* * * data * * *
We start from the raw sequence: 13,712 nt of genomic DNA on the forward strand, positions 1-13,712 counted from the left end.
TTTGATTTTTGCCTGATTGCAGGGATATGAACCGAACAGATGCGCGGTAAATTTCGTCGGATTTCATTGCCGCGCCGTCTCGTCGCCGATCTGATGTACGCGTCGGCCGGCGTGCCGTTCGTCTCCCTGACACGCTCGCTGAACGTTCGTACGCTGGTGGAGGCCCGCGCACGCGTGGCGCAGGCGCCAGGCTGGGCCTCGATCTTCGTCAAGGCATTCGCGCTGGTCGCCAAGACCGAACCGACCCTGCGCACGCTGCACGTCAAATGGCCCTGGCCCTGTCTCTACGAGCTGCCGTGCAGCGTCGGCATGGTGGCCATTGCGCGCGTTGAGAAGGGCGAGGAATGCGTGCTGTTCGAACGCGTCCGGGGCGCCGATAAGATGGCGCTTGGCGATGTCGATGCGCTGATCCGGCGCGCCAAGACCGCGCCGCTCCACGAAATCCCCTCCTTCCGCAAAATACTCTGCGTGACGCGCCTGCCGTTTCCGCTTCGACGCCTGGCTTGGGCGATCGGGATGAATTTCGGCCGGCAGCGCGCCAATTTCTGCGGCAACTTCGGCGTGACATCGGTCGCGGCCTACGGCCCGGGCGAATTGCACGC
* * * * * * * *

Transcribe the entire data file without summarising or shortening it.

We start from the raw sequence: 13,712 nt of genomic DNA on the forward strand, positions 1-13,712 counted from the left end.
TTTGATTTTTGCCTGATTGCAGGGATATGAACCGAACAGATGCGCGGTAAATTTCGTCGGATTTCATTGCCGCGCCGTCTCGTCGCCGATCTGATGTACGCGTCGGCCGGCGTGCCGTTCGTCTCCCTGACACGCTCGCTGAACGTTCGTACGCTGGTGGAGGCCCGCGCACGCGTGGCGCAGGCGCCAGGCTGGGCCTCGATCTTCGTCAAGGCATTCGCGCTGGTCGCCAAGACCGAACCGACCCTGCGCACGCTGCACGTCAAATGGCCCTGGCCCTGTCTCTACGAGCTGCCGTGCAGCGTCGGCATGGTGGCCATTGCGCGCGTTGAGAAGGGCGAGGAATGCGTGCTGTTCGAACGCGTCCGGGGCGCCGATAAGATGGCGCTTGGCGATGTCGATGCGCTGATCCGGCGCGCCAAGACCGCGCCGCTCCACGAAATCCCCTCCTTCCGCAAAATACTCTGCGTGACGCGCCTGCCGTTTCCGCTTCGACGCCTGGCTTGGGCGATCGGGATGAATTTCGGCCGGCAGCGCGCCAATTTCTGCGGCAACTTCGGCGTGACATCGGTCGCGGCCTACGGCCCGGGCGAATTGCACGC